For centuries, the region of Ladakh, particularly Leh, was an important stopover along international trade routes—from Mongolia, China and Tibet in the east to Kashmir, Central Asia, and Europe in the West.
Salt, grain, pashmina or cashmere wool, charas or cannabis resin from the Tarim Basin in northwest China, silk yarn, cotton and indigo were among the goods that traversed through these parts.
Pashmina stands out for its role in determining the economic fate of Ladakh and is deeply interwoven with its history. Kashmiri artisans, traders and merchants brought the attention of the world to this fine fabric with their exquisite finished products like shawls and other apparel.
The raw material for this fabric comes from the famous Changra goats which graze the high pastures of the Changthang region perched 14,000 feet above sea level in East-Southeast Ladakh, and the highlands of Western Tibet. These goats are reared by the Changpas, an agro-pastoralist community.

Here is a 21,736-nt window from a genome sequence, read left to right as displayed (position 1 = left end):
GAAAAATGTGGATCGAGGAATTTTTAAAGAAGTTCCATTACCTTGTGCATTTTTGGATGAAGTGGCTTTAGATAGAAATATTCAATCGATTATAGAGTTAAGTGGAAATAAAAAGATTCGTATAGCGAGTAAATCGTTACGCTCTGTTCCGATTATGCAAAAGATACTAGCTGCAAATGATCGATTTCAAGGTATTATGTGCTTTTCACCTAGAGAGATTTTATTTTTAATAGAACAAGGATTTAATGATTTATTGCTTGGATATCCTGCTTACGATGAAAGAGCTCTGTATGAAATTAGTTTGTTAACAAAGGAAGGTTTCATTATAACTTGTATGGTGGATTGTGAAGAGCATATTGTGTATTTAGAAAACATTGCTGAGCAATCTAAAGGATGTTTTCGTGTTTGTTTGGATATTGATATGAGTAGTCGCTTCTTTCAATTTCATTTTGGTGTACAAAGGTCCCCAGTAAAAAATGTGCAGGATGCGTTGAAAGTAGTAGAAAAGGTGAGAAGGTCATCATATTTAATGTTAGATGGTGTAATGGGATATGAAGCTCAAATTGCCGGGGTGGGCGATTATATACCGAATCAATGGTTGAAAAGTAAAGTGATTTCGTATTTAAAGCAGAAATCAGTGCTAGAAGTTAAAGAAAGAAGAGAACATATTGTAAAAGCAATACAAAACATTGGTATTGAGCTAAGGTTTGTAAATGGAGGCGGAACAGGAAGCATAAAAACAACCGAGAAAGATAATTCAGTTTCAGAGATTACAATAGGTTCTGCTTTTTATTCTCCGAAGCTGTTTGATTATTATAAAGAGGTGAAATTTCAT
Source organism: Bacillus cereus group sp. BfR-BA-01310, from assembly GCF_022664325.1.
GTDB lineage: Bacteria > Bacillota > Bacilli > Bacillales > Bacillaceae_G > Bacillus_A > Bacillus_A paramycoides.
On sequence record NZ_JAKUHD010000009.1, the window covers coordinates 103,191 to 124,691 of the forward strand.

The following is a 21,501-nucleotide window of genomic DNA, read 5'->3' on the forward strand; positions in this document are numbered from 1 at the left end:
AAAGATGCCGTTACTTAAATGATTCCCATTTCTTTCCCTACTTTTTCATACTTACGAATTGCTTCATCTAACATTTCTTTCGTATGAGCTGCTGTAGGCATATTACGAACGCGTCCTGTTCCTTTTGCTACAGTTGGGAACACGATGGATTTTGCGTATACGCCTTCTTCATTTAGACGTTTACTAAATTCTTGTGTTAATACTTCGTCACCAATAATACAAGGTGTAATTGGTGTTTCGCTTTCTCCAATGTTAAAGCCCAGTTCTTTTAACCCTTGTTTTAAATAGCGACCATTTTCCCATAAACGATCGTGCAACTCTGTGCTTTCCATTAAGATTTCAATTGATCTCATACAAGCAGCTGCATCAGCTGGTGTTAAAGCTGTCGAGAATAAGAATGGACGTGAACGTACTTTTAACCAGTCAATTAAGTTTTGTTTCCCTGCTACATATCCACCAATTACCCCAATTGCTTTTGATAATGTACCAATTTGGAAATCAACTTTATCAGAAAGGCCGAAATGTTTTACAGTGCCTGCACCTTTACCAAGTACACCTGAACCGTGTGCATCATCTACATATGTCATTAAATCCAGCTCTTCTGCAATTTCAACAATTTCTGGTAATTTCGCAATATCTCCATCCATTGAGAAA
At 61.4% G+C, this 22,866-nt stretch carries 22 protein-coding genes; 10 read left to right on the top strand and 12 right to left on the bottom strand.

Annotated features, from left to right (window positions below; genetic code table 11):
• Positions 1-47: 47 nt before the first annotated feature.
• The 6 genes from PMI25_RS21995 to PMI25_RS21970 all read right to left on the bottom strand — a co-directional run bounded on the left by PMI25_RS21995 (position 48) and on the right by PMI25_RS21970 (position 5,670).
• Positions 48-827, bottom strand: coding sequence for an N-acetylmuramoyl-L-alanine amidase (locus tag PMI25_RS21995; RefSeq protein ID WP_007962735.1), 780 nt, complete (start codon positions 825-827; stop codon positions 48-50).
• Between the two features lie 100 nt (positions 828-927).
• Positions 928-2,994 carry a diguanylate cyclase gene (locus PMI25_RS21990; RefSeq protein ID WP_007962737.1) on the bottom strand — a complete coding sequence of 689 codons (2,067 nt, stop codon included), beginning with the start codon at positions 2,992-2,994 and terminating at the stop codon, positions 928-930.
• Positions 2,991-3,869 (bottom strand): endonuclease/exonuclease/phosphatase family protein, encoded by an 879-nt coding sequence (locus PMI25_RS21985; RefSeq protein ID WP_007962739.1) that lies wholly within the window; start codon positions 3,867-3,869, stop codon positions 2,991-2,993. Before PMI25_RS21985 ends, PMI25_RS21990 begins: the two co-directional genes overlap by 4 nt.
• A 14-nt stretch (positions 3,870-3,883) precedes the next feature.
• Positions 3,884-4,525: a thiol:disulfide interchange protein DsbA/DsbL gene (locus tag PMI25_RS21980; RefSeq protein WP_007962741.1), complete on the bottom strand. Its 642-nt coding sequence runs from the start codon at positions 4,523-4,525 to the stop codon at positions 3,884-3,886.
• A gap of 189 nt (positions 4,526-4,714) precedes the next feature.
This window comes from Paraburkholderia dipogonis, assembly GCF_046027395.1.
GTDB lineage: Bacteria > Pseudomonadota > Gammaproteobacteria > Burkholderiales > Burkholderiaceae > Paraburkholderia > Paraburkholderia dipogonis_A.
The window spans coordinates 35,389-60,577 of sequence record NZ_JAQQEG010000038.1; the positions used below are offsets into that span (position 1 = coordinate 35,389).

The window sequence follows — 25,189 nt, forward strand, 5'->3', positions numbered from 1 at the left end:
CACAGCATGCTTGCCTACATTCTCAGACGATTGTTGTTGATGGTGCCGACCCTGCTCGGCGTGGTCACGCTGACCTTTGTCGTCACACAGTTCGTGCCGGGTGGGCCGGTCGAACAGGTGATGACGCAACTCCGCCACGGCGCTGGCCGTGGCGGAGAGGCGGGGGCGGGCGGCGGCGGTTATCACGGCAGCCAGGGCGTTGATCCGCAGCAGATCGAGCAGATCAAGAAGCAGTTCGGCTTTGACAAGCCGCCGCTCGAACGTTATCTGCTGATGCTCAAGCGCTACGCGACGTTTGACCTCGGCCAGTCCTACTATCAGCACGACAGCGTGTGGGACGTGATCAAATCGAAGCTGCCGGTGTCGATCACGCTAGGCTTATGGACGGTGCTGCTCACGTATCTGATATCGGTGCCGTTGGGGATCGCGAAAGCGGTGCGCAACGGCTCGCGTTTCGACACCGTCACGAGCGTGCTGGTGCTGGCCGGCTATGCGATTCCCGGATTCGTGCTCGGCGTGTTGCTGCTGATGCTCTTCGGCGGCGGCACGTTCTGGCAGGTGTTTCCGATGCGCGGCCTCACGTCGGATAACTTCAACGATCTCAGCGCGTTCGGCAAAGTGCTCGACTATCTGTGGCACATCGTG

Although Pashmina has been deeply intertwined with the economic and political fortunes of Ladakh since many centuries, for the sake of brevity it is essential to begin in the 17th century. One can trace the contours of modern Ladakh, and the role played by the Pashmina trade, in the famous Treaty of Tingmosgang of 1684, a tripartite agreement between the then King of Ladakh, the Tibetan kingdom and the Mughals.
Although the Mughals during the reign of Aurangzeb were successful in protecting Ladakh from a Tibeto-Mongol invasion (the king of Ladakh had sought the help of the Mughals to repel the army), he had to comply with a tripartite agreement.
Signed in 1684, the treaty stated that all pashmina from Western Tibet would find its way through Ladakh, while Kashmiri traders would have exclusive rights to purchase pashmina from Ladakh.
With the disintegration of the Mughal Empire, Ladakh began to exercise a certain degree of independence, but the pashmina trade went along the contours of the original treaty. Everything changed in 1834, when the legendary Dogra general, Zorawar Singh, launched vicious military campaigns in the region driven by the desire to control the pashmina trade.